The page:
- Domestic fulfillment centers and online third-party marketplaces have emerged as key distribution points for counterfeit or illicit goods entering the U.S., according to a report proposing targeted regulatory changes released by the Department of Homeland Security Friday.
- DHS will pursue new regulations enabling Customs and Border Protection (CBP) to, "treat domestic warehouses and fulfillment centers as the ultimate consignee for any good that has not been sold to a specific consumer at the time of its importation." Facilities owners would be responsible for proactively notifying CBP, complying with CBP orders and destroying such goods, if found. Noncompliance could trigger legal action.
- The report also recommends establishing private sector best practices, sharing resources, third-party seller identification standards and requiring country of origin labels for products sold online (currently only mandated for items sold in physical stores) to improve detection of counterfeit items before they're sold.
Combating the rise in counterfeit items has been stymied by growth in international small parcel volumes (largely due to e-commerce purchases), a lack of platform standards around accurately identifying and punishing third party operators selling the goods and a need for consumer and private sector education on best practices for identifying and removing these items from the supply chain.
.@CBPMarkMorgan joined Dr. Navarro, @DHS_Wolf & @ICEgov Acting Director Albence to announce the Combating Trafficking in Counterfeit and Pirated Goods action plan. These strong actions can substantially reduce trafficking while promoting a safer America: https://t.co/q3w9hNIxTc pic.twitter.com/0nZty6uIkw— CBP (@CBP) January 25, 2020
In addition to causing consumer harm, "Counterfeit goods displaced roughly half a trillion dollars of global sales of legitimate companies in 2013 and [Frontier Economics] forecasts this displacement to reach $1 to $1.2 trillion by 2022," according to a Frontier Economics study cited in the report.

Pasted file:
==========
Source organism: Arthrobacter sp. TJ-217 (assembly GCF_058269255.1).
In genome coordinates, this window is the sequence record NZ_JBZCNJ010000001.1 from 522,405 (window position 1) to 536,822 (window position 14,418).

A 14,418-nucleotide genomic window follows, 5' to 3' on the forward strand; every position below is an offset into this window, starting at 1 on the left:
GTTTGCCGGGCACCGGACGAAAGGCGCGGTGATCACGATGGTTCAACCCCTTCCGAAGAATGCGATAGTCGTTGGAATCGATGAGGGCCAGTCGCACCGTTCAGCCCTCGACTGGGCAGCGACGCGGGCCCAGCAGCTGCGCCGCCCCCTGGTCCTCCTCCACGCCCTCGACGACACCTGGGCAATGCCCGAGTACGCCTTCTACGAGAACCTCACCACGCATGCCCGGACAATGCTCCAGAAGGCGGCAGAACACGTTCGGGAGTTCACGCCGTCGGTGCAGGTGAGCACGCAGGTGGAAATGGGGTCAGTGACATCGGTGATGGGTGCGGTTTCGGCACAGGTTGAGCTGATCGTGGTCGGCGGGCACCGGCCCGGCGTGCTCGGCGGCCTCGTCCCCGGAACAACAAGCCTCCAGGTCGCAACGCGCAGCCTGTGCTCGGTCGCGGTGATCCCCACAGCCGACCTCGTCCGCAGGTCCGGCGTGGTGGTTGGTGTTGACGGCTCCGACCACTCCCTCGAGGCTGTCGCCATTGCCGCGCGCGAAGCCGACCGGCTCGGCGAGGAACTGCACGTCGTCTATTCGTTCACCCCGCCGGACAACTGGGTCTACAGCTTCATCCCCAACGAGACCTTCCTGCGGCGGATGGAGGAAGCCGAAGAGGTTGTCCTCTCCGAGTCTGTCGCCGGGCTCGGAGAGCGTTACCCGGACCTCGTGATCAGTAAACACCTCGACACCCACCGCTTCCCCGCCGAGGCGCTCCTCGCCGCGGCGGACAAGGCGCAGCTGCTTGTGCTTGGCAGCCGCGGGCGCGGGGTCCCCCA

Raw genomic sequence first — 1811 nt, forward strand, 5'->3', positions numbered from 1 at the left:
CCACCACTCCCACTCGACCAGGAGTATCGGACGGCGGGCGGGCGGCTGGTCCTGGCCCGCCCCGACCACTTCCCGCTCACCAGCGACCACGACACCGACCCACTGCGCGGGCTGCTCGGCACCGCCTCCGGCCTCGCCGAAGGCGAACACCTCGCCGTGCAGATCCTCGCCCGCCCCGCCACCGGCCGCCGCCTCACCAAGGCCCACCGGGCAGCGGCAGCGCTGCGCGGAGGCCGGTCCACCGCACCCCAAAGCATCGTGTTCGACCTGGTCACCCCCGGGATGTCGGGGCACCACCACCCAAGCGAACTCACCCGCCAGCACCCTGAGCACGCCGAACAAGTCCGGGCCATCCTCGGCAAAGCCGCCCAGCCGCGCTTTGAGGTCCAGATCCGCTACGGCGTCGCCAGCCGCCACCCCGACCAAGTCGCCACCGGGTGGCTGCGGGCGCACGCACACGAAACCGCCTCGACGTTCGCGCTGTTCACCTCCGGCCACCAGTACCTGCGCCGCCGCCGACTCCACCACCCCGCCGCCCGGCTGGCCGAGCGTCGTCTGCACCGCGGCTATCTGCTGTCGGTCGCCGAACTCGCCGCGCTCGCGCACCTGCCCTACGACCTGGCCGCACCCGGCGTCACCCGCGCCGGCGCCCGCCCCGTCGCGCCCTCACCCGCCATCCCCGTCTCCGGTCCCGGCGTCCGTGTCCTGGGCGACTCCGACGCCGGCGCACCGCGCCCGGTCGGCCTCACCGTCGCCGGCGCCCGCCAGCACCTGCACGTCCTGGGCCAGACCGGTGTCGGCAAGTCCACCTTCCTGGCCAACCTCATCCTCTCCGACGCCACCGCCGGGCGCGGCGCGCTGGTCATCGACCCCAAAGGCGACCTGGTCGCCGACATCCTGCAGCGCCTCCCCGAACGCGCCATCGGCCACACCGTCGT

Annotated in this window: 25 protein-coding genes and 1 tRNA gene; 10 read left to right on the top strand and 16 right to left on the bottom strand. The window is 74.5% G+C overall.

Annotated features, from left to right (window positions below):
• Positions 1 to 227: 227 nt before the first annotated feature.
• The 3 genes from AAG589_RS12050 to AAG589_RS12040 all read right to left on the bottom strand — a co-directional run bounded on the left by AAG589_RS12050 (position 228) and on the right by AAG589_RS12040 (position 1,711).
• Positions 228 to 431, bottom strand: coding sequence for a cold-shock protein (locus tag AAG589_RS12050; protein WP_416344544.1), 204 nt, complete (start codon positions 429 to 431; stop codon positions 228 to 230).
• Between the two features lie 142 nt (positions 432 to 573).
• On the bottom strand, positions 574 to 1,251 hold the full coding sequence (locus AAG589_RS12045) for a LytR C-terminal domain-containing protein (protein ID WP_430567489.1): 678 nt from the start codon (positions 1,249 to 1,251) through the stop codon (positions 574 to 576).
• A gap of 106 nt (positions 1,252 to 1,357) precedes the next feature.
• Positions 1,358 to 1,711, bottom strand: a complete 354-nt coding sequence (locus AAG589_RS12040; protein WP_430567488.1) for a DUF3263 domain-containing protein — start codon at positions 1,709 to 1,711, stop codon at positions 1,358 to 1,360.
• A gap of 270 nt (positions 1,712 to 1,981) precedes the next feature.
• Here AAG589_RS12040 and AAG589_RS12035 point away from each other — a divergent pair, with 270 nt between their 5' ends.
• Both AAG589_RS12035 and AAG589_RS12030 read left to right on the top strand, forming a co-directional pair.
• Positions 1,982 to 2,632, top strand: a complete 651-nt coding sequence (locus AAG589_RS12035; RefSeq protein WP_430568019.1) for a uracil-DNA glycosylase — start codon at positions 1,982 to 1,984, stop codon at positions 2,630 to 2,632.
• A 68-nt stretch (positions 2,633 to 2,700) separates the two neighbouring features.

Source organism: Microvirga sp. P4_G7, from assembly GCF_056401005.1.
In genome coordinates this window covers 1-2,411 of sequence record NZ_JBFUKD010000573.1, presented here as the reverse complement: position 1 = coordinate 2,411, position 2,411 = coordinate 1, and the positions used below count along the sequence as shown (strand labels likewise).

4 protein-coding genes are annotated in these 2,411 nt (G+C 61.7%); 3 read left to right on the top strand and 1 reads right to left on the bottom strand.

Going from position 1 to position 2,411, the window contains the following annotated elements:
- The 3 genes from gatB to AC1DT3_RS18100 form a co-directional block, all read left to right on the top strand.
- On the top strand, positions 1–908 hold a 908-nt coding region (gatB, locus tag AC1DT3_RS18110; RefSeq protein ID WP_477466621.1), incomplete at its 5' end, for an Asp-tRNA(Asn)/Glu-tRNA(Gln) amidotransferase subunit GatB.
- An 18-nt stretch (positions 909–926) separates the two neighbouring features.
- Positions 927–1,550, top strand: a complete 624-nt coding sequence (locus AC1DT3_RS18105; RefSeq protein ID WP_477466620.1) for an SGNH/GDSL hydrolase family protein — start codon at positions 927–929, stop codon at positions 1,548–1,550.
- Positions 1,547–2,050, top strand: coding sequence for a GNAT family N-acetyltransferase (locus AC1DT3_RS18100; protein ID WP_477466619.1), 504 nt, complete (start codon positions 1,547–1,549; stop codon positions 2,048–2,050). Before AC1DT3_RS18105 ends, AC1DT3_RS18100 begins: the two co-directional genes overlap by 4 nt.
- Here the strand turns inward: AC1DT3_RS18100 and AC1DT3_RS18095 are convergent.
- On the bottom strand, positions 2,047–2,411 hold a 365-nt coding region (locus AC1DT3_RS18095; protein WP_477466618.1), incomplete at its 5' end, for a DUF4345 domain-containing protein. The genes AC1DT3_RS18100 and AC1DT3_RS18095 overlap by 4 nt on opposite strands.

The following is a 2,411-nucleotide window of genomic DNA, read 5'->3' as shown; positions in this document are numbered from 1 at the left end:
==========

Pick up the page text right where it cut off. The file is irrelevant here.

"The DHS report is an important step in the right direction for IP rights holders around the world," Laura Urquizu, CEO of Red Points, a technology company focused on helping retailers eliminate counterfeits, told Supply Chain Dive via email. "Counterfeit tactics and brand abuse are ever-changing, it would be a mistake for IP holders to think that their brand protection efforts are fulfilled by solely implementing their anti-counterfeit strategy in the mainstream platforms."
A growing problem, Urquizu said, is the exploitation of niche marketplaces on social media and mobile apps that don't have built-in protection against fraudulent sellers.
Despite the current reporting and terms of service mechanisms in place on third-party platforms like Instagram, Amazon and Alibaba, the burden of identifying illicit goods and sellers falls largely on customers, the report found.
Traditional methods such as leaving negative reviews or shutting down seller profiles are increasingly ineffective as sellers often set up multiple digital storefronts, distribute counterfeits and legitimate goods across a variety of physical and digital channels, and purchase fake positive reviews online to avoid detection.
The proliferation of counterfeit sellers online corresponds to the increase in illicit goods warehouse operators are exposed to in their facilities, the report found. DHS' proposed regulations would shift liability further up the supply chain from the end-user, or the retailer, to the fulfillment operations that ship goods for online marketplaces.
While DHS made it clear it is continuing its efforts to hold platforms such as Amazon accountable for the sale of counterfeit goods, logistically, once items are spread across multiple websites they are harder to track and police. Targeting shipments when they remain relatively concentrated in fulfillment centers could help federal agencies tackle the problem closer to its source.
In parallel to these efforts, CBP has been operating a Section 321 Data Pilot program to collect enhanced parcel data from shippers (above what is currently required by law) in advance to help expedite the flow of legitimate parcels, leaving more time for enhanced screening of at-risk items. Amazon, BoxC Logistics, DHL, eBay, FedEx, PreClear, UPS, XB Fulfillment and Zulily are participants.
The DHS report says the results of the 321 Data Pilot will be examined after it concludes in 2021 to determine whether the practice will be expanded.